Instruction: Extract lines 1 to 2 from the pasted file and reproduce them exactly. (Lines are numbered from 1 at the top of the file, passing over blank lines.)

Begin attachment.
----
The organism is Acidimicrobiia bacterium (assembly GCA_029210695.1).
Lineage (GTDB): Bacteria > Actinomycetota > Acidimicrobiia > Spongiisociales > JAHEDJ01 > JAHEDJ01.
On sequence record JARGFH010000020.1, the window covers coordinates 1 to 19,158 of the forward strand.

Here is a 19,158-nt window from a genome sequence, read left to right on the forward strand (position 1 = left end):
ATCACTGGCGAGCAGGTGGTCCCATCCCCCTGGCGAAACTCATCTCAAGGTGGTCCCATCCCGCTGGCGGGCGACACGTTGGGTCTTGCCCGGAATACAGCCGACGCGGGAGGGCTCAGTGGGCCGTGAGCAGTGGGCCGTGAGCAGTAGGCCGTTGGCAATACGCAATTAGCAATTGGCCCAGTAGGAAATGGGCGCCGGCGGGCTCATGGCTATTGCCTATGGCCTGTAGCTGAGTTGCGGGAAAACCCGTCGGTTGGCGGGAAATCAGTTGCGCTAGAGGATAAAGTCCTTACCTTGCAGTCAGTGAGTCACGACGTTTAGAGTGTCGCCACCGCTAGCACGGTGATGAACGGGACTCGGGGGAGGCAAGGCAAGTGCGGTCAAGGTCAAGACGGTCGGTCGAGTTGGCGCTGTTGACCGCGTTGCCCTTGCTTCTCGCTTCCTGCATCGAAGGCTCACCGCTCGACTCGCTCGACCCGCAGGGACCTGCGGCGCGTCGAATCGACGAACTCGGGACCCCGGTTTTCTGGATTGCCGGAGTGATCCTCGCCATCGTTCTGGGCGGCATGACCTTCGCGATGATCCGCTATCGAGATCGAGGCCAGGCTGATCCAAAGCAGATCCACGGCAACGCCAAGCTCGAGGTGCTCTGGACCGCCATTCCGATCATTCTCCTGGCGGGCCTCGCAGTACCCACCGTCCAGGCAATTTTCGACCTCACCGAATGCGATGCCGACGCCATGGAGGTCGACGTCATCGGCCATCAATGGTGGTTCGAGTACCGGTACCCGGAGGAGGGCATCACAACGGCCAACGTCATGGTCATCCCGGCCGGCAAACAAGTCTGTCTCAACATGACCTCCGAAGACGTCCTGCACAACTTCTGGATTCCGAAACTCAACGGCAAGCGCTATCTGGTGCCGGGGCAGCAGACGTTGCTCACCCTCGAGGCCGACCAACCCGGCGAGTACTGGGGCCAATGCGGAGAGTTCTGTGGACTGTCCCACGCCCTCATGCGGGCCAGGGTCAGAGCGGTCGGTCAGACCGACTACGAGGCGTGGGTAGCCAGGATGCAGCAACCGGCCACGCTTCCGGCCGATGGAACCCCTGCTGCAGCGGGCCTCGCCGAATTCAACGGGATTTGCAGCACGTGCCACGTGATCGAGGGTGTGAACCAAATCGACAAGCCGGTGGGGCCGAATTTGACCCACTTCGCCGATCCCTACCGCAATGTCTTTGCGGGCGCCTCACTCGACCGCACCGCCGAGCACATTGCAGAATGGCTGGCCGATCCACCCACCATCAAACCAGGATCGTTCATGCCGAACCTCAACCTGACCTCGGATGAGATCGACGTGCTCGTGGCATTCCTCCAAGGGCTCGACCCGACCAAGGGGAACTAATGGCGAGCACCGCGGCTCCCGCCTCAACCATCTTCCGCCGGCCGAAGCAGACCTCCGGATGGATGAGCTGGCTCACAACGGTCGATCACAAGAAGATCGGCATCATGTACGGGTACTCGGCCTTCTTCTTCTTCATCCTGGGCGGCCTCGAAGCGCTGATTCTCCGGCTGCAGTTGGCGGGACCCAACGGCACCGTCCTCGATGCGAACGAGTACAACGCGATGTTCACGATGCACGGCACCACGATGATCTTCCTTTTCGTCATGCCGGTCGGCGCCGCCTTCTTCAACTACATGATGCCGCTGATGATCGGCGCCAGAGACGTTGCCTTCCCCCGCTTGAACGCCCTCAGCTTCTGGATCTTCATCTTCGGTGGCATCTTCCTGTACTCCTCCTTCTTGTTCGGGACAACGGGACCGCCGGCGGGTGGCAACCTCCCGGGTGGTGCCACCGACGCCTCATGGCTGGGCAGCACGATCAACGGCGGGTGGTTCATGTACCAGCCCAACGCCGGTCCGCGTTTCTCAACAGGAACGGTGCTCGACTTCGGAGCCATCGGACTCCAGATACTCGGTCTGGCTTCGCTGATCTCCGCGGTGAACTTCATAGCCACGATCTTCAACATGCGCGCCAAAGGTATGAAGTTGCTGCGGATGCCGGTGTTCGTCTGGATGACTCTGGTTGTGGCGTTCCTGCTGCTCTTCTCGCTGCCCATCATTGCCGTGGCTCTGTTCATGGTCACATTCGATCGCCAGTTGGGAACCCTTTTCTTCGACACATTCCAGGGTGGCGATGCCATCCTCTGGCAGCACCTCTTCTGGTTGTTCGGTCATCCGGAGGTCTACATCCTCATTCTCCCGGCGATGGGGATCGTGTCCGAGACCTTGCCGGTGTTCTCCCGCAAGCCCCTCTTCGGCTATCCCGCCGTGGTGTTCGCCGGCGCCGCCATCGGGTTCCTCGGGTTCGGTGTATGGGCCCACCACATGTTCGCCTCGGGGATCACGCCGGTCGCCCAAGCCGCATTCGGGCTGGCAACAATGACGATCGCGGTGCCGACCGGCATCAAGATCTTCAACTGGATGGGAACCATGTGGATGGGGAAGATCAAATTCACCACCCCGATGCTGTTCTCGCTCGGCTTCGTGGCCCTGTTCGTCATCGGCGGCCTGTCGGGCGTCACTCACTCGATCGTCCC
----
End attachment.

The organism is Acidimicrobiia bacterium (assembly GCA_029210695.1).
Lineage (GTDB): Bacteria > Actinomycetota > Acidimicrobiia > Spongiisociales > JAHEDJ01 > JAHEDJ01.